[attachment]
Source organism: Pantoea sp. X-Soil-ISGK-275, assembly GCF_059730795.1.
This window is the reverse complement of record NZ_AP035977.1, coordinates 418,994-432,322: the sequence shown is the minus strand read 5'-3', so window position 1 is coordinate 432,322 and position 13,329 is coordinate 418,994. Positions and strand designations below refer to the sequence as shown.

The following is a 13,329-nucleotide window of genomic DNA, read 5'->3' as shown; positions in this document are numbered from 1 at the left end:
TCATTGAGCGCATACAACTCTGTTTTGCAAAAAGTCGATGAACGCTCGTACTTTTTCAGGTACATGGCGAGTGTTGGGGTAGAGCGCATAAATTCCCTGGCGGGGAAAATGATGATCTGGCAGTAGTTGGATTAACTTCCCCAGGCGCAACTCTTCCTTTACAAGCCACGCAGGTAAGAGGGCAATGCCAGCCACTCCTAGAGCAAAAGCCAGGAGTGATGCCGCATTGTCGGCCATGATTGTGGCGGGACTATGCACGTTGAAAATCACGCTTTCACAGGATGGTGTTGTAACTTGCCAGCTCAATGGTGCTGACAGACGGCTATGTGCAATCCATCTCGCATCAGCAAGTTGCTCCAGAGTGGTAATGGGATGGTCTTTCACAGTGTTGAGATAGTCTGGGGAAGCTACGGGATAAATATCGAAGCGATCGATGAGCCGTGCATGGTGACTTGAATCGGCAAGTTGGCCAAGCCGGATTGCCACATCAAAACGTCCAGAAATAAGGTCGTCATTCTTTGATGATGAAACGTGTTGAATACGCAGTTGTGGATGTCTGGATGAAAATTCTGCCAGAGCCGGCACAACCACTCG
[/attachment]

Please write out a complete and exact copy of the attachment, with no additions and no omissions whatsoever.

Source organism: Pantoea sp. X-Soil-ISGK-275, assembly GCF_059730795.1.
This window is the reverse complement of record NZ_AP035977.1, coordinates 418,994-432,322: the sequence shown is the minus strand read 5'-3', so window position 1 is coordinate 432,322 and position 13,329 is coordinate 418,994. Positions and strand designations below refer to the sequence as shown.

The following is a 13,329-nucleotide window of genomic DNA, read 5'->3' as shown; positions in this document are numbered from 1 at the left end:
TCATTGAGCGCATACAACTCTGTTTTGCAAAAAGTCGATGAACGCTCGTACTTTTTCAGGTACATGGCGAGTGTTGGGGTAGAGCGCATAAATTCCCTGGCGGGGAAAATGATGATCTGGCAGTAGTTGGATTAACTTCCCCAGGCGCAACTCTTCCTTTACAAGCCACGCAGGTAAGAGGGCAATGCCAGCCACTCCTAGAGCAAAAGCCAGGAGTGATGCCGCATTGTCGGCCATGATTGTGGCGGGACTATGCACGTTGAAAATCACGCTTTCACAGGATGGTGTTGTAACTTGCCAGCTCAATGGTGCTGACAGACGGCTATGTGCAATCCATCTCGCATCAGCAAGTTGCTCCAGAGTGGTAATGGGATGGTCTTTCACAGTGTTGAGATAGTCTGGGGAAGCTACGGGATAAATATCGAAGCGATCGATGAGCCGTGCATGGTGACTTGAATCGGCAAGTTGGCCAAGCCGGATTGCCACATCAAAACGTCCAGAAATAAGGTCGTCATTCTTTGATGATGAAACGTGTTGAATACGCAGTTGTGGATGTCTGGATGAAAATTCTGCCAGAGCCGGCACAACCACTCG